Tuesday, June 8, 2010

Hugo Chávez and Macon County’s Flying Angel

During a nature photographer’s recent presentation he displayed a photo of the magnificent Angel Falls in Venezuela.

I would have assumed the falls got its name from some seraphic quality ascribed to it. I would have been mistaken.

The photographer explained that the falls was named for Jimmie Angel…"from Franklin."

Sure enough, I read later, aviator Jimmie Angel was the first to fly over the falls. His initial view of the remote falls came in 1933 while in search of a valuable ore bed. Four years later he attempted to land his Ryan Flamingo monoplane El Río Caroní near the top of the falls. After the plane got stuck, Angel and three companions including his wife Marie had to descend the mountain on foot. After an 11 day ordeal, they reached civilization where word of the adventure spread quickly.

Jimmie & Marie Angel and an unidentified man near the base of Auyan-tepui, 1939.

Soon, the falls was named in honor of Jimmie Angel. It is known as the world’s highest waterfall, with a height of 3,458 ft. and a plunge 2,648 ft.,

The details of Jimmie Angel’s Venezuelan adventure became exaggerated in the retellings. One popular belief was that Angel landed on a mysterious tabletop mountain (Auyan-tepui; a 348 square mile heart shaped table mountain) and removed many pounds of gold from a river on the plateau, above the point where it made its long precipitous drop from the mountain.

In his book The Creature in The Map, British author Charles Nicholl reports “…I unrolled Raleigh’s chart at the British Museum, and made a few calculations, and discovered that Sir Walter Raleigh’s 'golden city' and Jimmy Angel’s 'river of gold' were one and the same place.”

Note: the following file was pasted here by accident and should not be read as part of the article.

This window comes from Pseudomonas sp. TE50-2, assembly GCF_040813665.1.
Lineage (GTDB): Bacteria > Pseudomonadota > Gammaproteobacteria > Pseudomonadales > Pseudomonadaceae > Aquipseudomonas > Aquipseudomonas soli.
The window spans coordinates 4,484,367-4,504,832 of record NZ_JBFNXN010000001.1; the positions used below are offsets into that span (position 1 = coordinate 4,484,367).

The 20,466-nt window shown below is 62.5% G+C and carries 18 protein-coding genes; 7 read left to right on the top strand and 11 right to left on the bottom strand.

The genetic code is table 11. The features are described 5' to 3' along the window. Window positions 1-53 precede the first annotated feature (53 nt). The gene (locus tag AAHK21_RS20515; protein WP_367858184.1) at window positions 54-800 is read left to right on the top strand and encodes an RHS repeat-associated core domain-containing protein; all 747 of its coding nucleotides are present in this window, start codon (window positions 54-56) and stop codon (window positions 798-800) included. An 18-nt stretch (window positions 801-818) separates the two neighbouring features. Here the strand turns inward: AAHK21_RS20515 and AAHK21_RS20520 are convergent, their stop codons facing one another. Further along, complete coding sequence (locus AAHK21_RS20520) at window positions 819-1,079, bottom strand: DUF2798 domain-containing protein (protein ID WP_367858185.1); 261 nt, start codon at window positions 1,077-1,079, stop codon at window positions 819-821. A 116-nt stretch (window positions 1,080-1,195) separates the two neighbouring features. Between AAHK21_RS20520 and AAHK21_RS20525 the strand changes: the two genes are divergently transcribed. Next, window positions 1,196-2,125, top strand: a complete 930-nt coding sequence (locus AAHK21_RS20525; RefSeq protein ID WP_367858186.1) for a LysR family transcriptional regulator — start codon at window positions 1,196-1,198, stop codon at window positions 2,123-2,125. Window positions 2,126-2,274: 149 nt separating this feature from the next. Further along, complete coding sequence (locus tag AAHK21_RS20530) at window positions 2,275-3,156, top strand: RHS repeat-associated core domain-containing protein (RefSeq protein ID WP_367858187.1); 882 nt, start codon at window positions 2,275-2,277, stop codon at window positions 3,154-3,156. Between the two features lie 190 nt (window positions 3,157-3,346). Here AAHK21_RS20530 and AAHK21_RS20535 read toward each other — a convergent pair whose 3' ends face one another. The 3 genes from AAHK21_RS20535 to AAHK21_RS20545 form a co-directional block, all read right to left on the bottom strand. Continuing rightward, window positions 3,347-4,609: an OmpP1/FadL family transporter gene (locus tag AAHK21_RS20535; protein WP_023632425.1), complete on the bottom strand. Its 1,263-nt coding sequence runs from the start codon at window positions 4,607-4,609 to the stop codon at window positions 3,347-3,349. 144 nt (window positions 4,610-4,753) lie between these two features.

Karen Angel recounts this history in The Truth about Jimmie Angel and Angel Falls, a paper she delivered at a 2001 conference.

James Crawford “Jimmie” Angel was born August 1, 1899 in Springfield, Missouri.

As far as a Macon County connection, it was his father – Glenn Davis Angel – who was born in Franklin, North Carolina in 1877.

That’s the most direct link I’ve found between this region and the daring aviator. He may have spent more than a little time with his mountain relatives. I just haven’t come across any evidence of it.

Angel died in Panama in 1956 from injuries in a flying accident. In accordance with his final wishes Angel’s ashes were scattered over the falls.

His disabled monoplane remained atop Auyantepui until 1970, when it was recovered and restored. Today, El Rio Caroní is exhibited in front of Ciudad Bolívar airport.

In 2009, the British newspaper, The Guardian, reported that President Hugo Chávez intended to change the name of Angel Falls to "Kerepakupai Merú" on the grounds that the nation's most famous landmark should bear an indigenous name.

President Chávez was reported to have said, "This is ours, long before Angel ever arrived there... this is indigenous property." Later, though, Chávez said he would not decree a name change, but was defending the use of “Kerepakupai merú.”

Links to Karen Angel’s articles

The 2001 paper, http://jimmieangel.org/JAHP%20secret/2001%20THE%20TRUTH%20ABOUT%20JIMMIE%20ANGEL%20&%20ANGEL%20FALLS,%20REVISED,%20OCTOBER%201,%202009.pdf

And a shorter article that she wrote on Jimmie Angel and Angel Falls,

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